But he couldn’t. No one is allowed to take food/water from the media centre, lest the sun fall from the sky presumably.

“You can’t take those sandwiches with you, sir,” said the officious official.

“But I brought them with me.”

“Sorry sir. You’ll have to leave them here and go buy more.”

After much toing and froing, the head of security appeared to escort the by-now totally bemused producer to a back door where no one can see him leave with the sandwiches.

Welcome to Augusta National everyone.


Play was suspended during the first round of the KLM Open when Paraguayan Fabrizio Zanotti was hit on the head by a shot stuck by Frenchman Alexandre Kaleka. As it turned out, Zanotti was OK after a night in hospital. But his pals, Felipe Aguilar and Ricardo Gonzalez, didn’t know that. In a wonderful gesture of friendship, the pair immediately withdrew from the event and accompanied their mate to the infirmary. Bravo gentlemen.


Long-time caddie Iain MacGregor collapsed and died on the 18th fairway during the final round of the Madeira Islands Open. Astonishingly, the European Tour decided to play on. Shameful.


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In the wake of MacGregor’s death, Australia’s Herald Sun newspaper ran a cartoon in which a body is shown lying prone on a green as two golfers putt. One is saying to the other: “Remember, you have to play it as it lies.”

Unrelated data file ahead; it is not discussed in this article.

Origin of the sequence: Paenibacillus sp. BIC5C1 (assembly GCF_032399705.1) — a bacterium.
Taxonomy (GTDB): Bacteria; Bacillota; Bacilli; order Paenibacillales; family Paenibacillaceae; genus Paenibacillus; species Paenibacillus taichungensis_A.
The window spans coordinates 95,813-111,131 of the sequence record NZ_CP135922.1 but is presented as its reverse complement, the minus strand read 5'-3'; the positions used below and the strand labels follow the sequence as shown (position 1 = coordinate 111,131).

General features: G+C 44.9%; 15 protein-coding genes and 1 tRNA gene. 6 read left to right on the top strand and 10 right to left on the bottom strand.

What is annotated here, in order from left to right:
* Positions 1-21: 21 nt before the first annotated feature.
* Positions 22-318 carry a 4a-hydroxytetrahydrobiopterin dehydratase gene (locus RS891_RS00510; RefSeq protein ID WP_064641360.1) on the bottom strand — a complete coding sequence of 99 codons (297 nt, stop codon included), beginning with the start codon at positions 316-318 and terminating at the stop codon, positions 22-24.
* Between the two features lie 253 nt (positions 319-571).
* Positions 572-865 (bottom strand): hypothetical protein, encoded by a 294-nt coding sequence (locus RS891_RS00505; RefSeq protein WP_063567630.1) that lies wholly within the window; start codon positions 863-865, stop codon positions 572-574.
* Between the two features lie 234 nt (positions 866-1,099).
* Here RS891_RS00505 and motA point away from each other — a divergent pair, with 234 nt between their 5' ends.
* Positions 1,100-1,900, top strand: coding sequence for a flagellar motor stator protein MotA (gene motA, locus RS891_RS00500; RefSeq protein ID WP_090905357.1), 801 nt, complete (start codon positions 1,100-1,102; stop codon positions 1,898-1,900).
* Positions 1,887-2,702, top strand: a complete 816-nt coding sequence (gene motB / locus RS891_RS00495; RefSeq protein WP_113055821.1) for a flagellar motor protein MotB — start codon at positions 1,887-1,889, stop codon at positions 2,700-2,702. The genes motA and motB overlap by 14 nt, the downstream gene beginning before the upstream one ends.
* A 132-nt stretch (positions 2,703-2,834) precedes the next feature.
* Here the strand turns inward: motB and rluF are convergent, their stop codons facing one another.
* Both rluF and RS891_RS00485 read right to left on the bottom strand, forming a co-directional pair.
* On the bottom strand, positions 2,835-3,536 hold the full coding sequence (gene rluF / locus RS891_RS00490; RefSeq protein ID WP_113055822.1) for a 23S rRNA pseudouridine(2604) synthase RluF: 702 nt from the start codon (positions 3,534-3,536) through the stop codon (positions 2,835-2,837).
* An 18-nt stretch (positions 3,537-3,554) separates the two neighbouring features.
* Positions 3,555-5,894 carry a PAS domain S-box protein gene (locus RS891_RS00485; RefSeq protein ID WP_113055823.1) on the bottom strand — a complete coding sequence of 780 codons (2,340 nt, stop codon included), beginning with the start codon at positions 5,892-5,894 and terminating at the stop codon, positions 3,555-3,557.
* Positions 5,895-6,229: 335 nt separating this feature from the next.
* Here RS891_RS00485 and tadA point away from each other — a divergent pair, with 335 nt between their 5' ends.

In January this year, Giles Morgan, global head of sponsorship and events for HSBC (one of the most prominent financial backers of the Open Championship), had this to say about the then all-male membership of the Royal & Ancient Golf Club of St Andrews: “The R&A are clear that it’s a very uneasy position for the bank.”

Fast forward a few months and, hey presto, R&A chief executive Peter Dawson, left – citing the disconnect between a discriminatory membership policy and rule making for both men and women – is announcing a ballot is to be held on the question of women members.

Remarkably, what Dawson did not mention is that the R&A’s aforementioned position was equally untenable ten years ago, 50 years ago and 100 years ago. But something changed. Could it be that the voice of money was speaking loud and clear? The Huggy committee can only speculate.


Six up after 11 holes against Glenbervie’s Callum Bauchop, fourth seed Murray Naismith appeared to be cruising into the last-32 of the Scottish Boys Championship at West Kilbride. Not so fast, though. In an astonishing turnaround, Bauchop won the last seven holes to triumph on the final green.

“I’m baffled really,” said the winner afterwards. No word yet from the loser.